The boom was actually under way before the current energy crunch hit. LNG trade soared 55% in the 10 years ending in 2004. This little market is growing like crazy. Some analysts even predict LNG will surpass King Crude to dominate the world's energy markets. The CEO of Shell says within 10 years, gas will be a bigger part of the company's business than oil. Natural gas is quickly becoming the energy of choice internationally. Natural gas demand will also become a cheaper and more viable energy source.

The Worldwide Boom in Nuclear Power
After a couple of freak accidents several decades ago, Americans decided they wanted nothing to do with nuclear power ever, anywhere. The accidents at Chernobyl and Three Mile Island killed nuclear power in the United States. We're just about the only people with that attitude. The rest of the world took a look at the safety problems, solved them and forged ahead. France now gets 77% of its electric power from nuclear plants. Japan and South Korea get 39%--and the two of them have more than 20 new plants on the way.

Belgium, Sweden, Finland--they've all gone nuclear. It seems like everyone but us is building nukes.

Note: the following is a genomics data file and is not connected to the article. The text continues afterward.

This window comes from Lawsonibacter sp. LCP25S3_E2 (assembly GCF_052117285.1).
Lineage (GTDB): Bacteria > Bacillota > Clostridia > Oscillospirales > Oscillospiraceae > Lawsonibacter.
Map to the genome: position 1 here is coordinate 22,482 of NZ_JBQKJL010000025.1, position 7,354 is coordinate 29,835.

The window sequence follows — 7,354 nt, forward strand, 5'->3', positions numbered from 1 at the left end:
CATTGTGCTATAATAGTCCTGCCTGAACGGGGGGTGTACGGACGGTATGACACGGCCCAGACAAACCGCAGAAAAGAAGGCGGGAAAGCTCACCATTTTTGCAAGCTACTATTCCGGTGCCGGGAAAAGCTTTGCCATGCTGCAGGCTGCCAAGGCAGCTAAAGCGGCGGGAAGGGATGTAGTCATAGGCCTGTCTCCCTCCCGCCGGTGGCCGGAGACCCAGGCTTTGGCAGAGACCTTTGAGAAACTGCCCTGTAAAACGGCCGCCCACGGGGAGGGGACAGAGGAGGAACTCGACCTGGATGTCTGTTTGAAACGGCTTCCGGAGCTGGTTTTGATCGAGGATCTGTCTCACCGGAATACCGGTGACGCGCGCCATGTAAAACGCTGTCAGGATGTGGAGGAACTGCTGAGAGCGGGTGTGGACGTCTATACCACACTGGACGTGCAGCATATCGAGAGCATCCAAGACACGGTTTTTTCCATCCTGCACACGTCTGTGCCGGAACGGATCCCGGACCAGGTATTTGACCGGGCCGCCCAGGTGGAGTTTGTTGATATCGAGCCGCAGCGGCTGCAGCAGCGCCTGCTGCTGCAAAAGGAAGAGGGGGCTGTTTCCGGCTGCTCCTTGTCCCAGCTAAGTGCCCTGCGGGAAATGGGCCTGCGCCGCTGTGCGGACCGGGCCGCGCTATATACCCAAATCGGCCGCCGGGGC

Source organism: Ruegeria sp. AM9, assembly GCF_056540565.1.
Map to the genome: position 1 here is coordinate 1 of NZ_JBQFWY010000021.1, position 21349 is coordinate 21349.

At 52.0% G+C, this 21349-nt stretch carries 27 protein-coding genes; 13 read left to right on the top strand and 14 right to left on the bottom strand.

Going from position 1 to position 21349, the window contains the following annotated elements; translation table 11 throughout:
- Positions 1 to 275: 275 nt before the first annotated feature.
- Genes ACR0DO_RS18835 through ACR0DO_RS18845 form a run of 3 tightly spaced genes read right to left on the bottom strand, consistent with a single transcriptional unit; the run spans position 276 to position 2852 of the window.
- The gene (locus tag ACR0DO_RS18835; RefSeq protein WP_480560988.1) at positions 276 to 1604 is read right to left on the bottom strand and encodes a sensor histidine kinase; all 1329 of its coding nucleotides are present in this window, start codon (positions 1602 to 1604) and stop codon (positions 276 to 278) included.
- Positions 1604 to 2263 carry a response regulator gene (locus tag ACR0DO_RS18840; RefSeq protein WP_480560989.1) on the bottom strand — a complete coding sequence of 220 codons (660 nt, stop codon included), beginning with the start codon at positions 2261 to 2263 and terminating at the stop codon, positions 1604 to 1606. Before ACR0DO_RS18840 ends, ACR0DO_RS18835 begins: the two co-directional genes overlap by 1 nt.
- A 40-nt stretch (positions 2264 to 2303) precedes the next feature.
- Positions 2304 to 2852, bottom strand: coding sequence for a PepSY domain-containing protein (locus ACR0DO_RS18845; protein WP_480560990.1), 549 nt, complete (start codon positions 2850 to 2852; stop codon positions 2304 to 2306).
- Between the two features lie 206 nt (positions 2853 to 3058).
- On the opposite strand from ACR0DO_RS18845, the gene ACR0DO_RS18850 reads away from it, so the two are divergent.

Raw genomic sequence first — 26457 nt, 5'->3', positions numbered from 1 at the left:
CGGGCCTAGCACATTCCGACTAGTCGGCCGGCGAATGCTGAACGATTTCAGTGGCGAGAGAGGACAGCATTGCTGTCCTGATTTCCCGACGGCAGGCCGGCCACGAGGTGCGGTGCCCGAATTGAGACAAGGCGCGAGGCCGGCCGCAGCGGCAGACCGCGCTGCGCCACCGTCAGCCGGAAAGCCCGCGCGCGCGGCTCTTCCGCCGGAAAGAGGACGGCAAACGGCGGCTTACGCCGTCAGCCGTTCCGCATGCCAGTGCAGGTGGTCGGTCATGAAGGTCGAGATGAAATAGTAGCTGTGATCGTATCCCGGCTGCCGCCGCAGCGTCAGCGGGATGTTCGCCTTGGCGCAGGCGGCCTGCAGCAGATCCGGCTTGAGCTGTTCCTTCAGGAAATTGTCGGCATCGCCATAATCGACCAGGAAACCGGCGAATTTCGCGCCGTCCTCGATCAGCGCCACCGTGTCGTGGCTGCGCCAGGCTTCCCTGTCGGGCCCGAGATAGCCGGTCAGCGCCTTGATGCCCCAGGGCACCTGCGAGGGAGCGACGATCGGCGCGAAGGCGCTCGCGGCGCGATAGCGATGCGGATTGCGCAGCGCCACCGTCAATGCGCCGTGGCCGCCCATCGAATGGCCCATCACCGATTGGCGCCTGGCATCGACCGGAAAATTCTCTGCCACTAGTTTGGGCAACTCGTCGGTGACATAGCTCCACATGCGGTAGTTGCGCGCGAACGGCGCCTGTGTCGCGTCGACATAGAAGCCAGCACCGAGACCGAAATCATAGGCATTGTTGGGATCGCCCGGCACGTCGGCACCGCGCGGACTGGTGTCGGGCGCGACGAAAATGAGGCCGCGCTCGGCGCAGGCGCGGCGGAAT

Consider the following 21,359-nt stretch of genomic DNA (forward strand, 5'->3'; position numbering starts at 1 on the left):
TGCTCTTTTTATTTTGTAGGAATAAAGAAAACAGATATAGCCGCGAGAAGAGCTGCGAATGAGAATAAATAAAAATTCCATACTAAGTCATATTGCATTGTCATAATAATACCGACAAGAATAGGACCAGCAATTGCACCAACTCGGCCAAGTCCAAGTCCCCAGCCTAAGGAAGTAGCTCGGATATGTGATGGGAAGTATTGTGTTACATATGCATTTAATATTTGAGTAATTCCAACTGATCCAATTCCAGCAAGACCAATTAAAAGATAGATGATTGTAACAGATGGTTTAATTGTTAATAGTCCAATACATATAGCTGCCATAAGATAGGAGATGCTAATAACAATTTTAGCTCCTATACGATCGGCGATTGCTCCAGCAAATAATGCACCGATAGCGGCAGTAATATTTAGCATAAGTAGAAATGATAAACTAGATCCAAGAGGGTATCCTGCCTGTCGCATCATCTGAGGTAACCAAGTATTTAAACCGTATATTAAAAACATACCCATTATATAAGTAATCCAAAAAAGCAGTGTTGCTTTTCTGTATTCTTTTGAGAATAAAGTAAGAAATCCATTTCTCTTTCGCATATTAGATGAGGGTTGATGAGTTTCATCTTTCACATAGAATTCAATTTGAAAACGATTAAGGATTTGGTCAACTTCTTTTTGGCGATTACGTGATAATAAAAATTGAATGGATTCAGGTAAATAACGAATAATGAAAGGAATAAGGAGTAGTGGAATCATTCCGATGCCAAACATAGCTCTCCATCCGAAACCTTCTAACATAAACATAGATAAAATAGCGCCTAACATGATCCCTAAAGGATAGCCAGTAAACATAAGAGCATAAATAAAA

China plans to boost its nuclear power capacity by 500%. In fact, for the past 40 years, nuclear has been the fastest-growing power source in the world. And now it's really taking off. What's more, all the hundreds of plants worldwide have logged thousands of reactor years without a single accident. You see, Asians and Europeans have discovered something Americans refuse to see: Nuclear power is safer, cheaper and cleaner.

The Chinese are charging ahead with a new type of nuclear power plant. I predict utilities will build hundreds, and maybe thousands, of these new plants all over the globe. Electricity will become super-cheap. And eventually we'll see an economic boom worldwide like we've never seen before:
*The new plants will be walk-away safe. A meltdown is not just unlikely, it's impossible.
*There's no danger of radioactivity venting into air or water.
*There's no chain reaction involved.
*No need for huge cooling towers or water. No billion-dollar pressure dome.
*Almost no waste, and what waste there is can be stored safely on the premises.
*No need to fear a terrorist attack.

The technology uses an alternative way to harvest the energy of the atom--a way that Americans discovered and then rejected decades ago. The Chinese plan to mass-produce the reactors. The plants will be modular and factory made, built to last 40 years, ready to ship anywhere in the world and assembled like Legos. A Chinese scientist boasts, "Eventually these new reactors will compete strategically, and in the end, they will win. When that happens, it will leave traditional nuclear power in ruins." The man has reason to be cocky. They've already tested the prototype by turning off the coolant and letting the plant cool down by itself. That would be totally unthinkable with a conventional reactor.

Byron King earned his Juris Doctor from the University of Pittsburgh School of Law, graduated cum laude from Harvard University, served on the staff of the Chief of Naval Operations, and is a regulator contributor to the Whiskey and Gunpowder investment newsletter.